London’s black cabs go electric for a “different world”

Chris Gubbey, chief executive of the London Electric Vehicle Company, says it will save cab drivers about £100 on average weekly fuel costs. (Reuters)
Updated 06 December 2017
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London’s black cabs go electric for a “different world”

LONDON: London’s black cab has gone electric — and it’s just hit the roads.
Wi-Fi, USB charging and even a sunroof are among the new features of the six-seat, battery-powered cabs, with a range extender of up to 400 miles. Fares match those of diesel predecessors, so users can go green at no additional cost.
“You can see very clearly this is a London black cab,” Chris Gubbey, chief executive of the London Electric Vehicle Company, a unit of Chinese-owned Geely, said.
“However, everything is new. It (has an) all-aluminum body and electric engine with range extender. But most importantly, it’s bringing clean air to London,” he said.
Although the upgrade to a new set of wheels will set back cabbies about £55,000, or roughly $74,000, Gubbey says it will also save about £100 on average weekly fuel costs.
“It’s not a step up, it’s a thousand steps up, it’s a different world,” said Pat Follen, who switched to one of the new vehicles after nearly 10 years driving older versions. “All you can hear really is the tires on the tarmac — and the wind!“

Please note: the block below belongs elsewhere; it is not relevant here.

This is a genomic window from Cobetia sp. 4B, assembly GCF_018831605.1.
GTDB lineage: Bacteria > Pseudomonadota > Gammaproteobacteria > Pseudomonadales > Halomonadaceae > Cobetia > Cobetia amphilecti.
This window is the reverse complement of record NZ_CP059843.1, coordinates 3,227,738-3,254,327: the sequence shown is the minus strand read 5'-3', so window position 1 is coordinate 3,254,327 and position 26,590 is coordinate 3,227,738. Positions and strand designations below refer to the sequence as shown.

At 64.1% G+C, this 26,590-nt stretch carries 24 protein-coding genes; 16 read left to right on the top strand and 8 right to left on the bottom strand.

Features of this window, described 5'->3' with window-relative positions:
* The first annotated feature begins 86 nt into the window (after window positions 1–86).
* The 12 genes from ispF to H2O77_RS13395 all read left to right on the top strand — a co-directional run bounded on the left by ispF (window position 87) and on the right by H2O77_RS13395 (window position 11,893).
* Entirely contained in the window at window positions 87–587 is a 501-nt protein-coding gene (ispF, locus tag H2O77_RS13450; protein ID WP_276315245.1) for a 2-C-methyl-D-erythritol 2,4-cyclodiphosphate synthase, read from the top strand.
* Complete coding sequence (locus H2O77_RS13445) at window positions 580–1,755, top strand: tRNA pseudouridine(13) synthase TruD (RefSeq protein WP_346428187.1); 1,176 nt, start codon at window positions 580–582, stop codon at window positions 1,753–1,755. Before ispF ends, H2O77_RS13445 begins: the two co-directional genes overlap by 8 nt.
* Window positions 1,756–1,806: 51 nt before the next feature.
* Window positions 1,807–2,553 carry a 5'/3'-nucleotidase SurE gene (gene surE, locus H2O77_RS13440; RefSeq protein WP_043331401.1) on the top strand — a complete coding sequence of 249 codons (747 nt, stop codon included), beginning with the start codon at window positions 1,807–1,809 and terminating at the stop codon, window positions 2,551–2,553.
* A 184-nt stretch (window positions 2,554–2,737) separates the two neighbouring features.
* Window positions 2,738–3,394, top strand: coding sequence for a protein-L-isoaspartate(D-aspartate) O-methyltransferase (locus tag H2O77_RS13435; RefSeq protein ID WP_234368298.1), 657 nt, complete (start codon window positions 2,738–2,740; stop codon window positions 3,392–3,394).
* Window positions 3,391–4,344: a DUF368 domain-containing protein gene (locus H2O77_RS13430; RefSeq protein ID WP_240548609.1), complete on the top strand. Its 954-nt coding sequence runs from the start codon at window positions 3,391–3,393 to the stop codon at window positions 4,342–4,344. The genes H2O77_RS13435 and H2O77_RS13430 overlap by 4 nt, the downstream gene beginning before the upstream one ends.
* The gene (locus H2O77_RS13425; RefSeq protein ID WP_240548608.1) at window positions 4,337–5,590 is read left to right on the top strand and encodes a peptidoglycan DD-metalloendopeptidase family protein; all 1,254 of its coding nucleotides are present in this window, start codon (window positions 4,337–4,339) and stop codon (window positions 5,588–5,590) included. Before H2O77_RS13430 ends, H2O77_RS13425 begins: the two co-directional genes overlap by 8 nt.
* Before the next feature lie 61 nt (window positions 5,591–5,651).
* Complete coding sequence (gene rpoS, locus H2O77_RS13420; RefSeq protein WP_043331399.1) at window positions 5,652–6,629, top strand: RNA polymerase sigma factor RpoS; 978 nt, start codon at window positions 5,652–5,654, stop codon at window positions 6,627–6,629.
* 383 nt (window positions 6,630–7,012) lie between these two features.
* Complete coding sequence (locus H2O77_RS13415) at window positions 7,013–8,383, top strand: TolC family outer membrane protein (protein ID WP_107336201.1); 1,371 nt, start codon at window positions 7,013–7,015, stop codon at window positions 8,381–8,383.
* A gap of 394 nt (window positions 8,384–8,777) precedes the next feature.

The cabs come just ahead of new rules London is adopting within a few weeks for new taxis to be either hybrid or completely emission-free.
More than 9,000 electric taxis, or about half the current fleet of black cabs, are expected on the capital’s roads by 2021.
Gubbey’s firm has not stopped at London. It plans to roll out 225 vehicles in Amsterdam as part of a transport service for the elderly and disabled. A second European location is in the pipeline, Gubbey added.
The company, formerly known as the London Taxi Company, expects to sell 10,000 vehicles a year by the turn of the decade, half of them outside Britain.


A look inside Los Angeles’ movie-making machinery

Traffic and pedestrians at Hollywood Boulevard. (Shutterstock)
Updated 22 October 2018
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A look inside Los Angeles’ movie-making machinery

  • Read on for an unexpected travel guide to Los Angeles
  • This glimpse into the reality of Hollywood could come as a surprise to some

LONDON: First-time visitors to America often remark that arriving feels like stepping onto one almighty film set. The country’s iconography, look and feel is so instantly recognizable — already deeply embedded in our collective consciousness, via the land’s greatest cultural export: The movies. Which makes a visit to Los Angeles surreality squared. The home of Hollywood is at once both the most-photographed fantasyland on the planet and an uncomfortable glimpse behind the curtain, at the mechanisms and people bringing these daydreams to the world.

The mask slipped the moment I arrived, when an airport minibus spurted me out on top of a lump of faded metal etched into a grubby sidewalk, and I realized I was standing atop one of 2,627 stars making up the Hollywood Walk of Fame.

(Shutterstock)